|Mid 19th Century Image of Average Men|
Let me start this with what it took for me to gain the confidence to pull off a fairly decent coat. Right off the bat, I knew I needed an authentic pattern and I immediately discovered that none had been developed. There is a very good reason why no one has marketed a successful pattern for a Frock Coat yet, it's just too darn hard. Besides being nearly impossible to size it to all the different shaped men out there, it would have to come with a book on period tailoring techniques, written by someone who had the patience to teach us amateurs.
|19th-Century Men |
or Modern Impersonators ?
|Gathered data and samples|
What followed over the next few years was a succession of events and serendipitous opportunities that would eventually lead to a successful coat. First, I found some wonderful black wool broadcloth from the Pendleton Mills in Oregon. It had the finish, hand and density that came very close to the original. It didn't unravel when cut and that was a big plus. Next came Saundra Altman's workshops at Columbia in 1994 and later. One of my projects at the workshops was making a winter paletot under the watchful eye of Roxy Barber. Roxy had come to the classes as a guest of Saundra because she was a professional tailor. From Roxy, I learned about how garments were built from the inside out. She was a great teacher of pad stitching and the use of Interfacing, Underlining and Interlining to gain the correct form in the finished garment.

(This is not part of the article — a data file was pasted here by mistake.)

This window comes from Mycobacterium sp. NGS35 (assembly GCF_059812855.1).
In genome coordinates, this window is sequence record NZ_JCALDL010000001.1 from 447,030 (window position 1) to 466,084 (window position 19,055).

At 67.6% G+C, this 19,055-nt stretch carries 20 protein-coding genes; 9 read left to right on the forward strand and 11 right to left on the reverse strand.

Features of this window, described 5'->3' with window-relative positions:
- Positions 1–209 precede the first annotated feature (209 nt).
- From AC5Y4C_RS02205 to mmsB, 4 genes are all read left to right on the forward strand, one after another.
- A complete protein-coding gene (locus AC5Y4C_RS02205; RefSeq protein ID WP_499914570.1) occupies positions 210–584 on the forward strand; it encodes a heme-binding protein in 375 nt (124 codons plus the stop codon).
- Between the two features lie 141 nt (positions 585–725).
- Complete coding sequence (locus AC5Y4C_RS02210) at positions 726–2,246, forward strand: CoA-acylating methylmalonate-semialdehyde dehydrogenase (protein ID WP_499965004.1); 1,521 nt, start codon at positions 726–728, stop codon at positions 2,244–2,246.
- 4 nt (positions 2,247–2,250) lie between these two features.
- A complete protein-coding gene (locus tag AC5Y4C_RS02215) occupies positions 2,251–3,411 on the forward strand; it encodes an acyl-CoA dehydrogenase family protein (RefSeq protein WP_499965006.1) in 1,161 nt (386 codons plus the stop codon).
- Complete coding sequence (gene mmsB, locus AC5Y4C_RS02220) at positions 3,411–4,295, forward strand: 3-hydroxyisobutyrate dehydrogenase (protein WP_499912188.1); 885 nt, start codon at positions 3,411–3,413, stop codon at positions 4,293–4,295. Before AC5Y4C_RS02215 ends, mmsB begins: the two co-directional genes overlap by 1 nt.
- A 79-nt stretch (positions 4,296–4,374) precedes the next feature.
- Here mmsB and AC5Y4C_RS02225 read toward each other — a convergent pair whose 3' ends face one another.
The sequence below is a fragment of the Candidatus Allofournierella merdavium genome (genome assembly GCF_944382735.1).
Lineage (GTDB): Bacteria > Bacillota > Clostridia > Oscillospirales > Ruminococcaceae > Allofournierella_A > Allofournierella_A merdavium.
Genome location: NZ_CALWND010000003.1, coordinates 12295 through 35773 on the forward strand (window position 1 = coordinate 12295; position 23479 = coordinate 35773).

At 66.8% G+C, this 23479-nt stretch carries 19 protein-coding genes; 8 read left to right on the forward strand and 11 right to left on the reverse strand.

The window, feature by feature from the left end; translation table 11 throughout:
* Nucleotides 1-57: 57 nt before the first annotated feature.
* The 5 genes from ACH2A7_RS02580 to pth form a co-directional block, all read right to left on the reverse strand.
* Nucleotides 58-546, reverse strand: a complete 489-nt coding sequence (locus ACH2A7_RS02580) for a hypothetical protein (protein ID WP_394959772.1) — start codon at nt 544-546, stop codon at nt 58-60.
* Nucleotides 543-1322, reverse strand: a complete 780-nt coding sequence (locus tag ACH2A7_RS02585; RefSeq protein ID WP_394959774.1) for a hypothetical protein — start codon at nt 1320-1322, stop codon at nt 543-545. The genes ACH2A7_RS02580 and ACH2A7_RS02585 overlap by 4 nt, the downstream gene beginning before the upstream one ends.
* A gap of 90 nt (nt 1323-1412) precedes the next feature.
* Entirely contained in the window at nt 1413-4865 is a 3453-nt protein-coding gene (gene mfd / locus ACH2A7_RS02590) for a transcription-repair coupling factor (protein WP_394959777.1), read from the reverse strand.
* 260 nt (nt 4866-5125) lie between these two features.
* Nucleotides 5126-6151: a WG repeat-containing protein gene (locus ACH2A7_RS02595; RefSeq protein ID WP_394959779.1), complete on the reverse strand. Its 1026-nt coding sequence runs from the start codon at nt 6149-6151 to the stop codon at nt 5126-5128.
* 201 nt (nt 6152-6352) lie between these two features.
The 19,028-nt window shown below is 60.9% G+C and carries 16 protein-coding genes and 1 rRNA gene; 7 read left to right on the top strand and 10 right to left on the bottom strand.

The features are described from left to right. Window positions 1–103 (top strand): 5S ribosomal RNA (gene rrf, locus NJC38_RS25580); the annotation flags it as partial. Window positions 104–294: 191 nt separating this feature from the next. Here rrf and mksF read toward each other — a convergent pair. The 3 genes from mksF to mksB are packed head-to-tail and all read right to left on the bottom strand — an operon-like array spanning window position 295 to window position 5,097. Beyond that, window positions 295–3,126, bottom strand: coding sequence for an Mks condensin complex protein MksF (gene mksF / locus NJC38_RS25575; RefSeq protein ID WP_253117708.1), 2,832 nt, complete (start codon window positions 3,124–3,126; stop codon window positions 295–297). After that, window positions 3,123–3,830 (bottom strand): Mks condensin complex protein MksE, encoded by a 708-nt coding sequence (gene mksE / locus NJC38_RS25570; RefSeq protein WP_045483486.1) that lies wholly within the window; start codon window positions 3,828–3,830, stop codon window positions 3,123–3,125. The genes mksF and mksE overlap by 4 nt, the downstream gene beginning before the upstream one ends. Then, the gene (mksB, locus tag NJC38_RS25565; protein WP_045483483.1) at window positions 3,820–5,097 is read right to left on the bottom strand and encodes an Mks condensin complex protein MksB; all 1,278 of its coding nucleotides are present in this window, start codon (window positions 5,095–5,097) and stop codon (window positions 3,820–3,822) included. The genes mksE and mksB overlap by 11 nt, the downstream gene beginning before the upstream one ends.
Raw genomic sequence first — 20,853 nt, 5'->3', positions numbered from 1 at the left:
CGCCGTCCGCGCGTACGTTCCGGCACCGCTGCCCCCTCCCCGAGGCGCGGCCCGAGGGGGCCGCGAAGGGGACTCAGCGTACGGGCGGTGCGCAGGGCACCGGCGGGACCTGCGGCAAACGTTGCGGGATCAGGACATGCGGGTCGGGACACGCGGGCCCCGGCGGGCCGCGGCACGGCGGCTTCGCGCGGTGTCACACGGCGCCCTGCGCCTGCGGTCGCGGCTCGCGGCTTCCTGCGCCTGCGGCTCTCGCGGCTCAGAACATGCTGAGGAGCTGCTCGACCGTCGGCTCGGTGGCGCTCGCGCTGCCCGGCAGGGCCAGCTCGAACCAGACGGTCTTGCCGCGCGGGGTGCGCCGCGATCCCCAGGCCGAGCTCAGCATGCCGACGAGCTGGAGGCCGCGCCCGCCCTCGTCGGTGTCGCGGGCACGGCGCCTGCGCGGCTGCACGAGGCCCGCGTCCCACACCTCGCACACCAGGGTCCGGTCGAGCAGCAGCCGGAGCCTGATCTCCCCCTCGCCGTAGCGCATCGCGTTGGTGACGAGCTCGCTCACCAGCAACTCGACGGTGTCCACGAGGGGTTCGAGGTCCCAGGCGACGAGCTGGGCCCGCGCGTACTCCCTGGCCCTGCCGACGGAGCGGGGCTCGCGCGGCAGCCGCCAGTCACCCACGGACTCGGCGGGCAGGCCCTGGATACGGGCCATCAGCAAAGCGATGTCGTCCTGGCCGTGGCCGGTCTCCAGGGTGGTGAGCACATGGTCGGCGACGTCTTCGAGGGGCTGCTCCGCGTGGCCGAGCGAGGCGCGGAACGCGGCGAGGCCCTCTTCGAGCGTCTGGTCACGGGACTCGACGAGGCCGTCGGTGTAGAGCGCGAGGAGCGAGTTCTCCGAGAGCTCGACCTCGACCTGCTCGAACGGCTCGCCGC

|Muslin fitting from 1849 Tailor's Sheet|
|One of our original 1850's Frock Coats|
Just a couple of little details need mentioning. With the quality of the wool that I was using, I had the opportunity to take advantage of some period details that I learned from studying the original coats. When it came to constructing the finished edges of Frocks, the tailors would turn under the seam allowances on the top only and cut the under piece to the edge. The raw edge of the under piece would be carefully edge stitched down. What you gained from this was only 3 layers of fabric instead of 4 and would give you a thinner edge, that was desirable. The other point I thought worth mentioning was that the hem on the skirt was left raw as well. To give the hem some body, they rolled up the lining to form a corded edge effect, on the inside of the skirt hem. All in all, I was very pleased how it turned out. I'm the last person to claim any expert status when it comes to recreating period dress but from my experience, here is my formula for success in trying to duplicate a Frock Coat. All I can say is Good Luck and keep trying , it's a tough nut to crack.
1. Find the best possible materials
2. Use an authentic pattern, drafted from an original source
3. Learn and practice basic tailoring techniques
4. Study original coats
5. Make a fitted muslin and correct to fit, this will be your final
| My Replica Frock Coat|
Photos Lindy Miller 2011
|Front View Closed|